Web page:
There are 3 major tests used to determine the integrity of a membrane filter: the Bubble Point Test, the Forward Flow, or Diffusion Test, and the Pressure Hold Test. All three tests are based on the same physics, the flow of a gas through a liquid-wetted membrane under applied gas pressures. They differ in which part of the flow/pressure spectrum they examine. In this paper, we will focus on the Bubble Point Test.
A bubble point test is a test designed to determine the pressure at which a continuous stream of bubbles is initially seen downstream of a wetted filter under gas pressure. To perform a Bubble Point Test, gas is applied to one side of the wetted filter, with the tubing downstream of the filter submerged in a bucket of water. The filter must be wetted uniformly such that water fills all the voids within the filter media. When gas pressure is applied to one side of the membrane, the test gas will dissolve into the water, to an extent determined by the solubility of the gas in the water. Downstream of the filter, the pressure is lower. Therefore the gas in the water on the downstream side is driven out of the solution. As the applied upstream gas pressure is increased, the diffusive flow downstream increases proportionally. At some point, the pressure becomes great enough to expel the water from one or more passageways establishing a path for the bulk flow of air. As a result, a steady stream of bubbles should be seen exiting the submerged tubing. The pressure at which this steady stream is noticed is referred to as the bubble point.
Bubble Point Test Procedure
A bubble point integrity test is a procedure which measures the pressure needed to be applied to the upstream side of a filter causing bulk or open pore flow through the largest pores of a wetted filter. The Bubble point measurement is taken by reading the pressure on the gas canister or inlet pressure gauge (they should be the same) when a steady stream of bubbles is observed from the outlet tube into the bucket of water. If this pressure value is the same or above the bubble point value provided for the brand of cartridge being tested, then the cartridge is integral.
Materials Required to Perform Test
- Filtered compressed air, nitrogen, or argon
Note: Do not use unfiltered compressed air, as oil or debris will foul the filter. Do not use CO2 or O2 as they will dissolve in water and cause inaccurate readings)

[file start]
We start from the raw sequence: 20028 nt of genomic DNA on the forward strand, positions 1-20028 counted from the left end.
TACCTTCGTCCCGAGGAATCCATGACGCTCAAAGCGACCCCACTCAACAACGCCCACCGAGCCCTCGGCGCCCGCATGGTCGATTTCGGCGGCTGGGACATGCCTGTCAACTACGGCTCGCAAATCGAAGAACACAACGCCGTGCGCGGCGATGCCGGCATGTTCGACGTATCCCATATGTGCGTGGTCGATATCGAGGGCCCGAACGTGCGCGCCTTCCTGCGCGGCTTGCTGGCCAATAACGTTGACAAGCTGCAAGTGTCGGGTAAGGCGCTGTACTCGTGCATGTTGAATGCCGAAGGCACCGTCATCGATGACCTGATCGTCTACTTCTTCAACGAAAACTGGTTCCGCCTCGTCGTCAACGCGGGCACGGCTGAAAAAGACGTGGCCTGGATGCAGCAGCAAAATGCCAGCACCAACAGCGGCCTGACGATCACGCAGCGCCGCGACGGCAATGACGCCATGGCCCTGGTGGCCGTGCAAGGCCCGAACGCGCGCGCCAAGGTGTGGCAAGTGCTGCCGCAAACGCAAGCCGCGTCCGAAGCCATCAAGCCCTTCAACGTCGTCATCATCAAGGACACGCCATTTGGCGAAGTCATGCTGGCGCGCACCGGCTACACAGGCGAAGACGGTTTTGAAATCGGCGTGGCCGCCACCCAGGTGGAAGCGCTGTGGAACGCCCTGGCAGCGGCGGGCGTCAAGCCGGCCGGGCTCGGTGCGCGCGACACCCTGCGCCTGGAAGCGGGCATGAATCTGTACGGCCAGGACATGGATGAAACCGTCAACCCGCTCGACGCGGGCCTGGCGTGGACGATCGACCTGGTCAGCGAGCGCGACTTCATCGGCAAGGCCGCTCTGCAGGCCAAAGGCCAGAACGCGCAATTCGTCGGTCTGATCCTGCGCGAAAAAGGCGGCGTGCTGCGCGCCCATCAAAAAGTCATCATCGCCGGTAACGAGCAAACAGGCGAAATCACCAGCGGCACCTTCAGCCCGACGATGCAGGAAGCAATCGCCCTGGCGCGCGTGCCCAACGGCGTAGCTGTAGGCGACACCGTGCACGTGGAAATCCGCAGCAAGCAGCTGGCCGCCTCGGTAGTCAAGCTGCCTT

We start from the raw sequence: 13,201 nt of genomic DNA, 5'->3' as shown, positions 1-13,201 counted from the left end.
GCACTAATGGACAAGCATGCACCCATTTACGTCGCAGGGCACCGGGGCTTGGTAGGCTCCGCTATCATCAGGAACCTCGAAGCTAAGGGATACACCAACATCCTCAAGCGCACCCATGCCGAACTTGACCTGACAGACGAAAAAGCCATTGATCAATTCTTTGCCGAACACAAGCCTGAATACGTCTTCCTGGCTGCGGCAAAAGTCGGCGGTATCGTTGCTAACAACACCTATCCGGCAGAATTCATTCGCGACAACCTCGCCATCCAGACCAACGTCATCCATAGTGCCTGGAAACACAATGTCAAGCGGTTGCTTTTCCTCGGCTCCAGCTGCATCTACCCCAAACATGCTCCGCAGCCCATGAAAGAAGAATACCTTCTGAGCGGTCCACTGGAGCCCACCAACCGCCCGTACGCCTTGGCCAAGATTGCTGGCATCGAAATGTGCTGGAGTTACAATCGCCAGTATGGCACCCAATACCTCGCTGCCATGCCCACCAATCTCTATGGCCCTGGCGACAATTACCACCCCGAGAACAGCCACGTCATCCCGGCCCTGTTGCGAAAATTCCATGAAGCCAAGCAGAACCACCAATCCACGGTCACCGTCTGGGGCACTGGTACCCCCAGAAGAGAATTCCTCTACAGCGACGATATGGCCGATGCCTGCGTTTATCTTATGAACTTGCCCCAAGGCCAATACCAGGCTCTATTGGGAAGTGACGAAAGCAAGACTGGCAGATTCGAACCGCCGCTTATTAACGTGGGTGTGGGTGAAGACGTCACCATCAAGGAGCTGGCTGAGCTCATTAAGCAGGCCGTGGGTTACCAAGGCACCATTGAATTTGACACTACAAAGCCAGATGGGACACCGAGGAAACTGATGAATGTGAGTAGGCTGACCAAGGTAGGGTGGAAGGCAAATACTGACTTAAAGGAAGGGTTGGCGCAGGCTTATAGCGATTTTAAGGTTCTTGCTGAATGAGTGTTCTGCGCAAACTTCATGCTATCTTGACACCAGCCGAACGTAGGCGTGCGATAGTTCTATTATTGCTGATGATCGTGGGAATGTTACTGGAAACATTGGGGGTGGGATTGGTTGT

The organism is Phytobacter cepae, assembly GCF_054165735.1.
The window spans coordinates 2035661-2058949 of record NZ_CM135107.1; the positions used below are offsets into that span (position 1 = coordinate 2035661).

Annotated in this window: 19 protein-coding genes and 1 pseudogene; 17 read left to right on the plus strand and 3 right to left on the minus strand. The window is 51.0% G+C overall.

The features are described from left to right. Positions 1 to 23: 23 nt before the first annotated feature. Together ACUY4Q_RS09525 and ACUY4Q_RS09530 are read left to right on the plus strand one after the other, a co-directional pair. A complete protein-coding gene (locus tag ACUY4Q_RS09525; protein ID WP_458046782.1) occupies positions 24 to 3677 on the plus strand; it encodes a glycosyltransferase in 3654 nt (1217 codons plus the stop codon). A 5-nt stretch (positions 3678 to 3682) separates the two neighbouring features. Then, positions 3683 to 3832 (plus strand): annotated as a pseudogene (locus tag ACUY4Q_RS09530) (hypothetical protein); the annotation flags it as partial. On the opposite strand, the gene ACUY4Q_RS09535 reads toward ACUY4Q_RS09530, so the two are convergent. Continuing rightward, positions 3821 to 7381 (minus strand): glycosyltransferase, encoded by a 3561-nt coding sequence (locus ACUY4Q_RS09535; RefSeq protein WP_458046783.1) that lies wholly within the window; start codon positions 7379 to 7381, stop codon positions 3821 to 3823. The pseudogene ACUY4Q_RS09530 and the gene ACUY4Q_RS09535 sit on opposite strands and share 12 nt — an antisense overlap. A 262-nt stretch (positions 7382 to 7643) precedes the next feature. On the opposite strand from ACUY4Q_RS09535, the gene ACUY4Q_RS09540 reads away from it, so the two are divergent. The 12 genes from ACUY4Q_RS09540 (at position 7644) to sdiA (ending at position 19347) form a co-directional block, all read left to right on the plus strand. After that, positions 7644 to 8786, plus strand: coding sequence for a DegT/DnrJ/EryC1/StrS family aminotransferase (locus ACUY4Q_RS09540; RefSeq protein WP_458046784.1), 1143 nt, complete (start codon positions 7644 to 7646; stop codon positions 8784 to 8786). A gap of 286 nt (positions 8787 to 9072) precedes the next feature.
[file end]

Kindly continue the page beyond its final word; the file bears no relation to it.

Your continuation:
- Pressure regulator
- Filter, Filter housing
- Hose barbs
- Filter adapters
- Record the filter part number(s), lot number, and product information. Also include physical observations.
- Wet the filter to be tested with water by running water through your cartridge in the cartridge housing. Properly vent the housing to make sure it is full of water.
- To make sure all pores are filled with water, bring the pressure up to 5psi by slowly closing the outlet valve while your pump is running, for a few seconds.
- After wetting the filter, drain the water by opening the vents and valves. Then close your inlet valve.
- Connect the outlet fitting from the compressed air pressure regulator to the upstream side of the test filter. This can be done at the top of the housing or at the bottom inlet valve. Check that the gauge which is connected to the pressure regulator has subdivisions of at least 0.5 psig, and has the capacity to measure up to 100 psig. A digital pressure gauge can also be used.
- Connect the outlet fitting from the compressed air pressure regulator to the upstream side of the test filter.
- Connect a piece of flexible tubing from the downstream port of the test filer into a beaker filled with water.
- Starting from zero pressure, gradually increase the pressure to the test filter using the pressure regulator.
- Observe the submerged end of the tubing for the production of bubbles as the upstream pressure is slowly increased in 0.5 psig increments. Note the rate that the bubbles appear for the end of the submerged tube.
Handy Hint: The inlet pressure can be measured on the bottom inlet side or top of the housing. If you want to find out whether your gauges are working properly, these two gauges should have the same pressure during a filtration.
Bubble Points for Typical Beer FilterUsing air as the test gas and water as the wetting fluid for the filter
- Ensure that the filter is thoroughly and uniformly wet such that all the pores are filled with water. Failure to wet the filter may result in premature air flow resulting in false failure.
- Diffusive flow of air through the filter will occur at pressures lower than the bubble point. Ensure that the pressure recorded is in fact the pressure at which a steady stream of bubbles is noted.
- If failure occurs, make sure that the filters were properly installed and that the O-rings are not cracked or out of place. Repeat the steps to re-wet the filter cartridge(s), replace the housing cover and retest. Contact Scott Laboratories for further assistance with trouble shooting.